Margin trading, therefore, is a very risky strategy, not suitable for beginners, especially with high leverage. Beginners or those who lack the skills to analyse the market correctly, however, could take advantage of copy trading: as the name suggests, it consists of reproducing the same actions of experienced traders. Some platforms offer similar solutions but, if you understand what trading is, it’s clear that nobody is infallible and no prediction is a certainty.
The difference between trading and investing: the time horizon
To really understand what trading is and how to do it, however, we still need to clarify the difference with investing. The distinction is in the objectives and the time horizon: given a certain financial instrument, traders seek to profit from price fluctuations in the short to medium term, while investors aim for profits over a longer period of time, thanks to dividends, coupons and compound interest, as well as the simple resale of the instrument. In addition, we know that traders can profit from both market rises and falls, whereas an investor only buys in anticipation of a rise in the price of a security or currency.
Furthermore, the duration of transactions determines different trading styles:
- Scalping – the buying and selling of the asset is separated by a very short period of time. In general, scalping frames flash trades, in the order of seconds or a few minutes, exploiting the volatility given by known events. For example, monthly announcements of US inflation data, such as the CPI index, can lead to rapid market movements, intercepted by scalpers;
- Day/daily: trading takes place within a maximum of one trading day, from the opening to the closing of the exchange, or generally within 24 hours. The narrow time window reduces potential gains, given usually small market movements, so multiple trades are made to try to add up profits;
- Swing or trend: positions are opened to follow prolonged price fluctuations (swings) beyond the day. This strategy can be part of a bullish or bearish market cycle or trend; when the trade is not completed within 30 days, it is also referred to as ‘position trading’.
Furthermore, we can use the example of arbitrage to appreciate what trading is from a time perspective. Basically, each asset can be quoted on different platforms or exchanges and small price differences can be observed between them. Thus, by buying a security where it is ‘discounted’, and then immediately selling it at a higher price elsewhere, it is possible to make a profit.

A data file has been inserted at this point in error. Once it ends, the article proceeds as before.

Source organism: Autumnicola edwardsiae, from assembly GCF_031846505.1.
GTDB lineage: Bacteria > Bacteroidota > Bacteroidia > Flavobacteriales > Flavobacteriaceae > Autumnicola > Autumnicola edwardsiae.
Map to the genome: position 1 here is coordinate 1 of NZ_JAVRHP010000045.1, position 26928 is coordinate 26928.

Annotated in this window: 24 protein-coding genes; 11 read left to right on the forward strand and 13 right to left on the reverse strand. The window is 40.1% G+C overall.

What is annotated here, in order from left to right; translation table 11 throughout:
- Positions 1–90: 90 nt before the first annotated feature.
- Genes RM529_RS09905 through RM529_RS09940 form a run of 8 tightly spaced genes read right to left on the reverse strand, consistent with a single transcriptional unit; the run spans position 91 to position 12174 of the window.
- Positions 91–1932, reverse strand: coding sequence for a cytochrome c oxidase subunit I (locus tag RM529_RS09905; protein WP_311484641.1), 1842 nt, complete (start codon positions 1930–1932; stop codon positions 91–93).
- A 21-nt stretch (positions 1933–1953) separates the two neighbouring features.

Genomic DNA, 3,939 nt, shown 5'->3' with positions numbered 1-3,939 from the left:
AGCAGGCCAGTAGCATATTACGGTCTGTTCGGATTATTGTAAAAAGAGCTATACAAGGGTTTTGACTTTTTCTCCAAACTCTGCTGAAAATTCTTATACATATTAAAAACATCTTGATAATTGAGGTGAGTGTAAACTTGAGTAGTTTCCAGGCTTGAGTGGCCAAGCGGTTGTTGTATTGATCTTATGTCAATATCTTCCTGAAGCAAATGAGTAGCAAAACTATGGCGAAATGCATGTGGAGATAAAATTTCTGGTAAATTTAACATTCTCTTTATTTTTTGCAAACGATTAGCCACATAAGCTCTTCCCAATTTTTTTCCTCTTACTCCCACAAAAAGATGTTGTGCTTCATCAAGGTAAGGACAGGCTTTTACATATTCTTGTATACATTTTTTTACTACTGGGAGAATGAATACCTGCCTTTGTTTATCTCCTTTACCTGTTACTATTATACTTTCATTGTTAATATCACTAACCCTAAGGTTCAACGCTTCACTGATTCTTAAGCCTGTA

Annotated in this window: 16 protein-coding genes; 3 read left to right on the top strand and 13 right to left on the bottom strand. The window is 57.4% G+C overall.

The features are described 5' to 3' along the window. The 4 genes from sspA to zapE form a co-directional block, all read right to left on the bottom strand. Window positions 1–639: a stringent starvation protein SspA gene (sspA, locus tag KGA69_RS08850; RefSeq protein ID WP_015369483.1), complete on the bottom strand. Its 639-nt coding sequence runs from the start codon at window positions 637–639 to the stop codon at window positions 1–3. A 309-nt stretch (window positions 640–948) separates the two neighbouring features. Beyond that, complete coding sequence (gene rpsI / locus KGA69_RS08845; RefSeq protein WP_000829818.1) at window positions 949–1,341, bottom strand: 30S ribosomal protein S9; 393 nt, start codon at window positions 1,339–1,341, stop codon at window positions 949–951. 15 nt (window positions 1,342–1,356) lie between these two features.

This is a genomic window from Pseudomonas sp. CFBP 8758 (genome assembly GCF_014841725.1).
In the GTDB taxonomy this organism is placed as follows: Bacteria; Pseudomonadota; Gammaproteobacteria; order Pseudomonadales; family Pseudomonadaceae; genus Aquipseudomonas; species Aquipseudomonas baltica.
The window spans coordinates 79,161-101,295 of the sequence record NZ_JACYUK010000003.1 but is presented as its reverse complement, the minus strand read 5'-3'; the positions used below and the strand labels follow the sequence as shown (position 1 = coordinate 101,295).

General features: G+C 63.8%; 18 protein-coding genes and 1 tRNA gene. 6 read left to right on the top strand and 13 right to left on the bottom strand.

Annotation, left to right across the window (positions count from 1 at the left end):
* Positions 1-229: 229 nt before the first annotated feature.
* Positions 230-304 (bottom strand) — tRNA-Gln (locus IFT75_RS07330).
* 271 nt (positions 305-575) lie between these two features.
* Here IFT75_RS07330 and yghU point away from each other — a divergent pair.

In general, time is an important factor in trading: world stock exchanges are generally open for only 6 to 8 hours a day and 5 days a week. Some traders, therefore, take advantage of the volatility given by the first and last hours of market activity, or the so-called ‘monday’ effect, to conduct trades. However, just as the right time to invest does not exist, it is also impossible in trading to find the perfect moment: timing the market to anticipate it is not the best strategy.
The financial instruments of trading: Forex and CFDs
One last distinction can be made to clarify what trading is: depending on the financial instruments traded, we can recognise different types and operations. The most famous example is trading in shares or based on stock exchange indices, such as the Nasdaq or the S&P500. Furthermore, it is possible to trade bonds, ETF holdings, commodities or cryptocurrencies such as Bitcoin (BTC) with a trade.
Trading of fiat currencies, on the other hand, takes place in the Forex market (Foreign Exchange Market): in practice, profits are generated by exploiting the exchange rate between two currencies. Each trade, in fact, has as its object a pair, such as selling dollars to buy euros (USD-EUR) or vice versa. In particular, the ratio (or spread) between the two values, given by the bid and ask prices of the pairs, is measured in percentage points (called PIP). For many, Forex represents trading par excellence: it is by far the most liquid and participated market with a daily volume in the trillions range.
To trade the value of any asset, opening long or short positions, one usually does not ‘physically’ buy the security, but derivative contracts that reflect its price changes. These are called CFDs (contracts for difference) and are essentially an agreement between counterparties, who are obliged at maturity to exchange money based on market movements. CFDs replicate the performance of a stock, commodity or Forex pair, so that a trader can profit from both rises and falls.
To complete this guide in which we have discovered what trading is, it is important to remind you of the risks of this financial activity: it is estimated that 90% of traders lose their money, so consider this possibility before deploying your capital. Do your own research (DYOR), define your risk profile, a personal strategy and evaluate your savings options first.